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Questions About Lifts


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25 replies to this topic

#1 Vegablade

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Posted 13 June 2004 - 04:20 PM

I want to lift my 90 loyale wagon and was wondering how i could make my own considering i have no money to buy one. if anybody know how to make one some diagrams or directions would be nice. also what changes when you weld your differencial i have heard it help but i dont know what it means exactaly. thanks

#2 subyrally

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Posted 13 June 2004 - 04:33 PM

this is one of the things i would like to know as well, that and are there any suspension only lift kits for the older subies.

#3 Craven

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Posted 13 June 2004 - 05:11 PM

Here you go. http://www.subarubra.../hasseylift.htm

#4 subarubrat

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Posted 13 June 2004 - 05:57 PM

Unless you have the gear or access to the gear: welder/chop saw/grinders/ etc. it is cheaper to buy one.

#5 Craven

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Posted 13 June 2004 - 06:53 PM

Unless you have the gear or access to the gear: welder/chop saw/grinders/ etc. it is cheaper to buy one.

You should be the one to know.

#6 Qman

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Posted 13 June 2004 - 07:07 PM

Scott is right on the ball. I have gone the route of building a few as well and without the right equipment the expense is huge. If you are not into already or considering getting into fab work the cost will never equal out. Not to mention the fact that if you do not have welding experience you run the risk of injuring yourself or others.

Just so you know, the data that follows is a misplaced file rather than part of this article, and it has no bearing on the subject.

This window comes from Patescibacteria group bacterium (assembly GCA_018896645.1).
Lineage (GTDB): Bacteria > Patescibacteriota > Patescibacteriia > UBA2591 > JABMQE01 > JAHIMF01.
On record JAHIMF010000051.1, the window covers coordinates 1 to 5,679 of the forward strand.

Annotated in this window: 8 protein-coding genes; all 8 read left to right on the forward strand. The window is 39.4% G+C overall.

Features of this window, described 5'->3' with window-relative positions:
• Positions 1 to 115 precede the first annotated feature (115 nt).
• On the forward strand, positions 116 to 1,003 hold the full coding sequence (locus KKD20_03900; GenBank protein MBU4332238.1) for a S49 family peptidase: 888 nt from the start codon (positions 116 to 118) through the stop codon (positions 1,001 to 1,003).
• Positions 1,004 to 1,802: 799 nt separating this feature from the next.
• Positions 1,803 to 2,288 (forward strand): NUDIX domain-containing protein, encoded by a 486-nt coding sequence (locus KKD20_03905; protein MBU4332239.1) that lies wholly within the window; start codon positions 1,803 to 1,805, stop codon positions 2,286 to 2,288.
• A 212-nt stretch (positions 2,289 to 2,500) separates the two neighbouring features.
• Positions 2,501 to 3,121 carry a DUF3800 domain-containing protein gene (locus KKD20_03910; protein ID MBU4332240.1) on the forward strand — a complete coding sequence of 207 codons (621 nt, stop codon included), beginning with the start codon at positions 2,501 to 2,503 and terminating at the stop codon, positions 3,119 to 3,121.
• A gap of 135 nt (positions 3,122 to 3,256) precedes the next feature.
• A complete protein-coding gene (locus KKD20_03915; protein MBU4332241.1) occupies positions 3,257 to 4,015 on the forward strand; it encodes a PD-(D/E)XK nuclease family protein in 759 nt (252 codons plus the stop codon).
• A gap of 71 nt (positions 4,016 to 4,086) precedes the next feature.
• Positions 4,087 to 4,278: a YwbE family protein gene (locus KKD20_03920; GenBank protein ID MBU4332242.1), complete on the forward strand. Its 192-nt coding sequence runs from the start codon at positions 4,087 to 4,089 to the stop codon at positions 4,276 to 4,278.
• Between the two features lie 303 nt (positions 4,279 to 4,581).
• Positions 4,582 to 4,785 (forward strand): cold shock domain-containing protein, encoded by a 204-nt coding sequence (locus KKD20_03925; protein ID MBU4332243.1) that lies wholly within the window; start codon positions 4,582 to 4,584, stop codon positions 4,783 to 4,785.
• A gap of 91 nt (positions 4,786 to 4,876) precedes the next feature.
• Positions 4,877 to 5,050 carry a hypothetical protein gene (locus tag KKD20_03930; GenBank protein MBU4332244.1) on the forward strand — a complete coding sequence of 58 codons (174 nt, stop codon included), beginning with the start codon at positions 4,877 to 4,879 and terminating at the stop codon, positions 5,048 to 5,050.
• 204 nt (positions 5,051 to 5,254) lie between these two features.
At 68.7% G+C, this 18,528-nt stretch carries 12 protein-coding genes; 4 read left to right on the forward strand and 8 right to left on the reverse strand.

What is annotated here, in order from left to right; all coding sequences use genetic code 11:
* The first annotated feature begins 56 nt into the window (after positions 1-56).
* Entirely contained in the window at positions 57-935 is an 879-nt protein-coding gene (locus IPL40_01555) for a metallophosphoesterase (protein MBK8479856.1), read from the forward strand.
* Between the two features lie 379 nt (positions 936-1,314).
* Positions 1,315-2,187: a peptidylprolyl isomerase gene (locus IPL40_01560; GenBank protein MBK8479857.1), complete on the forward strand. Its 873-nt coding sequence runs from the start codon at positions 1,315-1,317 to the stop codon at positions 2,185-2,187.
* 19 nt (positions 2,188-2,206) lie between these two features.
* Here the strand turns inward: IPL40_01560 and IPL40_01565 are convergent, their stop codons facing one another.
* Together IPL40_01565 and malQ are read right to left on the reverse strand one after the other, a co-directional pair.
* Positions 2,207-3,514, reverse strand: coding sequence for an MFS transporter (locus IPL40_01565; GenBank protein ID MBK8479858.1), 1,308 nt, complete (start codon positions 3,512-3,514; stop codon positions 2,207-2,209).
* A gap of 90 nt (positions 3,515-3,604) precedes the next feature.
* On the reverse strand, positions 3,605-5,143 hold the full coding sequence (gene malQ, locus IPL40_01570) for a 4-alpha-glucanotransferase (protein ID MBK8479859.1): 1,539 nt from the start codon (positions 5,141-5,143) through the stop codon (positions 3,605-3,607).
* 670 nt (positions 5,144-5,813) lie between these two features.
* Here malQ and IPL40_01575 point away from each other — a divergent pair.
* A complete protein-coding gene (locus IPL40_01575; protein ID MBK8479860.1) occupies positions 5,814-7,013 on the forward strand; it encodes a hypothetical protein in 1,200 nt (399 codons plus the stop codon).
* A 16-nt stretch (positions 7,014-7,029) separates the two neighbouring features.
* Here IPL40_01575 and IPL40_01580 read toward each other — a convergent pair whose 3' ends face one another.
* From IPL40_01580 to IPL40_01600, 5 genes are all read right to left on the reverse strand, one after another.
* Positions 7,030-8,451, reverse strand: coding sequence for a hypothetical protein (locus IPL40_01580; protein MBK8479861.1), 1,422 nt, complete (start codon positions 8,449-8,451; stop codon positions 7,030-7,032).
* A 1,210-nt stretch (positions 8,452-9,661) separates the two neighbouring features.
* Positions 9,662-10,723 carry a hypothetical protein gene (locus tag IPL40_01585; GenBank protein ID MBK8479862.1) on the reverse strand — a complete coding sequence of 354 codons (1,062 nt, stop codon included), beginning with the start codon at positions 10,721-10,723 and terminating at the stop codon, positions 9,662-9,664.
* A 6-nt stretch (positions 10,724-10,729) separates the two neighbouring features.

I am not saying you can not do it but you have already stated the need to keep costs down. This isn't a project to cut corners on. There are many stories of lifts gone bad on this board alone.

Suspension lifts on these can and have been done. Scott's is about the only one that runs pure independent suspension and has lift and travel. He has done exhaustive research and trial and error. Which all lead to expense. I know what I have into my Brat to date and I am sure Scott has close to double. Read this as expensive little projects. I recommend that you try to save some coin and work up to the lift and tires slowly.

Good luck with whatever you decide.

#7 subyrally

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Posted 13 June 2004 - 07:37 PM

what would i need to do to add my 15" pugs with light duty all terrain tire to a brat? i would need to be able to drive it on the highway as well as trails, and if anyone has ever been down i-70 towards baltimore, you need something that is manageable, people are idiots here, well, moreso than every where else.

#8 subarubrat

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Posted 13 June 2004 - 07:52 PM

I have driven mine through D.C. traffic and up 95 through Ballimer many times. A lifted BRAT with good shocks and tires is going to handle just fine. If you don't already have the pugs I would suggest Toyota 6 lugs to add some track width and further improve handeling. If you have the pugs already go ahead and use them. I would say go with a 4 inch lift and add Rancho or similar shocks front and rear. The front shock install is not hard and at low speeds the Ranchos are very conforming, but at highway speeds they really firm up the handeling.

#9 GeneralDisorder

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Posted 13 June 2004 - 07:58 PM

I'm going to go against the grain here and say that small body lifts are totally managable if you have access to just a few tools. You absolutely need a chop saw. And access to a welder to make the strut towers. But the rest is basically 3" or 4" x 1/4" wall square tube. The only really sticky parts are the steering linkage, and the strut towers - the rest is cake.